It’s good to differentiate between standard architectures and the Safe network architecture, but saying that there are ‘no’ servers seems strange given that by definition, each farmer is acting as a kind of file / other resource server.
To jump in here, my explanation is a comparison with BitTorrent clients. The clients also serve as seeds or what it’s called and can deliver parts of files to other clients. That’s not exactly a server which traditionally delivers the whole file. Similarly, farmers only deliver chunks of files, and in order to download a whole file from the SAFE network chunks are delivered from several farmers all over the network.
It a matter of convention. A shop assistant is often a server providing a service. But we don’t consider them a server for the current understanding of a “server” when talking of the internet.
A device that provides the occasional piece of data, such as a vault, is not considered a server when talking of the internet.
A internet server is providing a full service for the transaction at hand. Often referred to as server-client model. A vault only provides a minute part of a service, because rather than a server-client a vault is a storage device that provides a little bit in a decentralized internet system
Its the environment that classifies what a server is. In internet terms a server provides a service in server-client transaction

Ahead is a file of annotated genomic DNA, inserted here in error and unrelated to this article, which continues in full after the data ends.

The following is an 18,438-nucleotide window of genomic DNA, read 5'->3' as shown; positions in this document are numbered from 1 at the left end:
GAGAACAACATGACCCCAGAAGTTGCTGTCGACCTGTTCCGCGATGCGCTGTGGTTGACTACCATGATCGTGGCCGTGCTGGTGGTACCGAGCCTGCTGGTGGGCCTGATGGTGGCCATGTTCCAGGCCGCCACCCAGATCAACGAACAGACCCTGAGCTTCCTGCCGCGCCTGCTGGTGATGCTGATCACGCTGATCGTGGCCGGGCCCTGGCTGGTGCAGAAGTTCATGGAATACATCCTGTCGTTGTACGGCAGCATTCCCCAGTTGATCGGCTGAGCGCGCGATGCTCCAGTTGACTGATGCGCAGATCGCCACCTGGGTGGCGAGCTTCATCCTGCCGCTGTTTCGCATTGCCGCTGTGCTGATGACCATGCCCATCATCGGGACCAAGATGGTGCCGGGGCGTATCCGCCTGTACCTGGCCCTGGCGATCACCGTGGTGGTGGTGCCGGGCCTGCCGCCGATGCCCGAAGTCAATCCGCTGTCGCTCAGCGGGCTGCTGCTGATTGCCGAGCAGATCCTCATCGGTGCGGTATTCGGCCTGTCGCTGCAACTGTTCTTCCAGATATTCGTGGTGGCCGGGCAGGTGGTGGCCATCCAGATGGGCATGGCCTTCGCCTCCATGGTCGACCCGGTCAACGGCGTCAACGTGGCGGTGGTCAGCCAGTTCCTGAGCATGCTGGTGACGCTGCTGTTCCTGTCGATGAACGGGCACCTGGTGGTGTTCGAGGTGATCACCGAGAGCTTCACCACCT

In SAFE the vault is only a cog in the mechanism that provides a transaction (retrieve a file for instance) and the mechanism is a decentralized network that performs the transaction rather than any particular machine/vault.
Yes, if you wanted to you could call everything a server unless it never provides data and only consumes it. It’s just not helpful.
If someone says “server” there are a bunch of likely conventions and assumptions that this evokes, and if someone says p2p they are different - overlapping yes, but quite distinct in ways that are developed and affirmed through use and convention based on what is helpful.
TLDR; you can call vaults servers of you want to, but it will confuse people, so it’s not helpful.
node instead of server?
each node can route and provide services from itself or from others it can also make calls on other nodes for resources they are also providing.
these nodes form a grid of resources that can be used by all the other nodes as required.
as each node is in effect the same there are no servers of clients only resources and services
sound about right?